In its infinite wisdom, our government has once again decided to bailout AIG by giving them billions more in tax payer money.
The government had already spent $150,000,000,000 [$150 billion] bailing out and nationalizing AIG before this latest bailout was announced. But, now, the governments newest plan has loaned AIG an additional $30,000,000,000 [$30 billion]. That of course gives us a total of $180,000,000,000 [$180 billion], yet many analysts are saying that AIG will probably “need” another bailout and that total money “loaned” to AIG could top $250,000,000,000 [$250 billion]!
Even if the loans were to stop now, AIG would have immense difficulty ever paying them back. $180,000,000,000 [$180 billion] even without interest is a substantial sum to have to pay someone back. Even if AIG’s profits were to return to what they were before this whole mess started, it would take AIG over 20 years to pay back not including interest if they were to take every penny of profit and throw it at their debt.
Joseph Stiglitz, a nobel prize winning economist who has advised both President Clinton and President Obama has spoken out against these bailouts of AIG and the banks–he argues that not only will throwing this kind of money at the banks will create an investment bubble even bigger than the one that just burst, but doing so could also downgrade our standard of living for the next 20 years.
Enough is enough!
We should let this company fail, rather than continue to subsidize its failures and stupidity.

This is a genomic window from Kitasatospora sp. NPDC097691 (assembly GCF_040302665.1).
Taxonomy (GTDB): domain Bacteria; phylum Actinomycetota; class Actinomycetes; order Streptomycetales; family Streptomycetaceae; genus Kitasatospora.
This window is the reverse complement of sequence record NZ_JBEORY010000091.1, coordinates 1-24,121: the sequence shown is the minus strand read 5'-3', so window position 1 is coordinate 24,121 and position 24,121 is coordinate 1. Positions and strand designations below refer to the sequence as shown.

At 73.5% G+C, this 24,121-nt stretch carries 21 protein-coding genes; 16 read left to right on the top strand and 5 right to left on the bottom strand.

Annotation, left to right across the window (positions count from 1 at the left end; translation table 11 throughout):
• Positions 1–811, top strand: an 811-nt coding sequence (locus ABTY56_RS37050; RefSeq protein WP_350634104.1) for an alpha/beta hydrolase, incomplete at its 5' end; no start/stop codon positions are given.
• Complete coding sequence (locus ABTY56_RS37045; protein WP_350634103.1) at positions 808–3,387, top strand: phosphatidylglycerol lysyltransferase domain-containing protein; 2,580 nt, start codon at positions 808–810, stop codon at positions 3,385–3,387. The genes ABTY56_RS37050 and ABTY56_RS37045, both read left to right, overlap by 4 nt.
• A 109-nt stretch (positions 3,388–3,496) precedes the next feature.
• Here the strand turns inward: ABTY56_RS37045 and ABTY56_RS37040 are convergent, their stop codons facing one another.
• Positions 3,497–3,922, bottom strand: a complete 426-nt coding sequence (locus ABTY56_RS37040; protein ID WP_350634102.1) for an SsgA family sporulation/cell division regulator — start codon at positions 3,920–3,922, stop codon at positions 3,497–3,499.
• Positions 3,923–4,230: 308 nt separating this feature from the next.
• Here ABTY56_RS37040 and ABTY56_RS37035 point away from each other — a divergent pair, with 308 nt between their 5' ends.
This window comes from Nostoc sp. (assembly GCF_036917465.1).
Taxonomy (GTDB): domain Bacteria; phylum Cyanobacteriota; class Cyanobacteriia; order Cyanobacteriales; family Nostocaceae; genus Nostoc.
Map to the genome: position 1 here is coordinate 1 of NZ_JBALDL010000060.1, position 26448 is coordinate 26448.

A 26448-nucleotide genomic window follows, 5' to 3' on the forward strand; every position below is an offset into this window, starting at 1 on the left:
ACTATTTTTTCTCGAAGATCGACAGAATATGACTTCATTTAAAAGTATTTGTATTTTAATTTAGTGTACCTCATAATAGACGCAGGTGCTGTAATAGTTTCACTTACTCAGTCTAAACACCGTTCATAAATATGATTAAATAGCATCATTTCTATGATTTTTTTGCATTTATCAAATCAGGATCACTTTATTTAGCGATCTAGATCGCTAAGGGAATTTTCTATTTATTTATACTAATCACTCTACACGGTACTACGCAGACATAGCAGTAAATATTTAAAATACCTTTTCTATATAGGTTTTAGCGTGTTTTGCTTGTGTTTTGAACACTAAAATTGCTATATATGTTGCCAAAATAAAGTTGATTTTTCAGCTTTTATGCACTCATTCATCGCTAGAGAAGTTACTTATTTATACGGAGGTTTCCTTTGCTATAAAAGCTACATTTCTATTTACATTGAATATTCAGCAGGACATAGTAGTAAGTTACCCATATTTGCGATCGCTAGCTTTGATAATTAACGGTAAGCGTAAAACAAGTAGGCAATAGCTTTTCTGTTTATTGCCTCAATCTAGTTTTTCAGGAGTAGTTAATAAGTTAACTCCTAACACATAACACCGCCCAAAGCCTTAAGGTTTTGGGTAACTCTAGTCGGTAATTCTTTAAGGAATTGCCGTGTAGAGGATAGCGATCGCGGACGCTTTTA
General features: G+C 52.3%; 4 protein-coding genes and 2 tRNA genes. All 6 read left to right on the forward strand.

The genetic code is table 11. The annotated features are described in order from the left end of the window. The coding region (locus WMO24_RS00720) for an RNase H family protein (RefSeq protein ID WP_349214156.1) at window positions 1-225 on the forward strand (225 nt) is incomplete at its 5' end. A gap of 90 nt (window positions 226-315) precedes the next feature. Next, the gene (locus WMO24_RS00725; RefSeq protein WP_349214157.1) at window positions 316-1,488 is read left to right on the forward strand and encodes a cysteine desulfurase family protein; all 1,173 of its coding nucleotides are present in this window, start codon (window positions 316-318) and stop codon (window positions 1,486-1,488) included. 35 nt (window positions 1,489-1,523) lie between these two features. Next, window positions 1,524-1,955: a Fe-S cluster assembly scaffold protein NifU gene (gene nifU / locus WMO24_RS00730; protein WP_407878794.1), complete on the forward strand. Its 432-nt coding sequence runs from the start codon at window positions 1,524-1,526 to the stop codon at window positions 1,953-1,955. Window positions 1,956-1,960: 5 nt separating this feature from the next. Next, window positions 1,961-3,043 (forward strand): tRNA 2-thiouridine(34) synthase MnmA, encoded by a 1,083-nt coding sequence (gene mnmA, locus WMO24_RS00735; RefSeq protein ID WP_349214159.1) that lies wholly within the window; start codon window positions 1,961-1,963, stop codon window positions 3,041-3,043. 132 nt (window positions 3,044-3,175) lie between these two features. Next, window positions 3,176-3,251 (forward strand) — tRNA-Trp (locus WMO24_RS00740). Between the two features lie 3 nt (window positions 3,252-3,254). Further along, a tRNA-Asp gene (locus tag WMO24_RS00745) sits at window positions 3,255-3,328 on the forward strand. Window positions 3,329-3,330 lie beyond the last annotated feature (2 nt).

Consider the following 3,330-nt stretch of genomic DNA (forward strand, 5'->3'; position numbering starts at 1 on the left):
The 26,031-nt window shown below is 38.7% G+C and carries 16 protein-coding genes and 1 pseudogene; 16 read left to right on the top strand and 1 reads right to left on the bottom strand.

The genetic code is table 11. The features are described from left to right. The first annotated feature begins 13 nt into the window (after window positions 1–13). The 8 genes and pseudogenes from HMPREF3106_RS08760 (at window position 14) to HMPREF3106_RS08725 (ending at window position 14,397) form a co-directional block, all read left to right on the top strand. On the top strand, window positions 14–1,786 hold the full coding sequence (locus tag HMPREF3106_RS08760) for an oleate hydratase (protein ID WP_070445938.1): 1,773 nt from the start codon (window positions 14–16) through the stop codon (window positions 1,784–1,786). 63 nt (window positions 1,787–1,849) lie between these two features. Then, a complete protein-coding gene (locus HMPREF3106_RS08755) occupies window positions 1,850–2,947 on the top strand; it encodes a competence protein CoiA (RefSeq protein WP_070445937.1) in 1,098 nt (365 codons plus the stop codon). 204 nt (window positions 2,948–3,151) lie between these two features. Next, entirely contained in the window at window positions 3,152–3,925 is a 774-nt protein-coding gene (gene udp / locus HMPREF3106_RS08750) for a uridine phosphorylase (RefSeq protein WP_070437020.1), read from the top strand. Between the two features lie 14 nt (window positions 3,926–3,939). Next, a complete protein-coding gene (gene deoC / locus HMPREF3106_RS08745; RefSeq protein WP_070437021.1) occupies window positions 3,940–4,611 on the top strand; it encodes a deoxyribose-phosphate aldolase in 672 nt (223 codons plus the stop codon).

The real free market solution here is not to continue to throw unfathomable sums of money at AIG hoping that this money will eventually stabilize it. Rather, the real solution here is to let AIG fail. AIG’s assets should be auctioned off in the open market under the guidence of a bankruptcy court. No, their assets and businesses wont get anything enar their “book values.” Investors and business, however, will pay something for AIG’s name, businesses, real estate assets, and receivables. In a real free market solution, investors would put up their own money and buy these pieces of AIG at a low enough price that they will believe that they have a good chance to make a profit. This price would probably only be pennies on the dollar, but repricing “bad” or overvalued assets is a very important aspect of the free market system.
Under this solution, AIG’s pieces would probably become parts of other insurance and financial companies, or they would end up being owned by large investors. With assets and receivables being bought at rock bottom prices, AIG’s new owners would be able to operate with confidence that good decisions will lead to profit, as they wouldnt be saddled with such an enormous debt.
This would also prevent the credit markets from further locking up by allowing AIG and its parts to continue to operate, although most likely as parts of other companies. And, most importantly, all of this is accomplished without creating a new “bubble” that will inevitably burst in the not so distant future, causing yet another financial crisis and risking our future.
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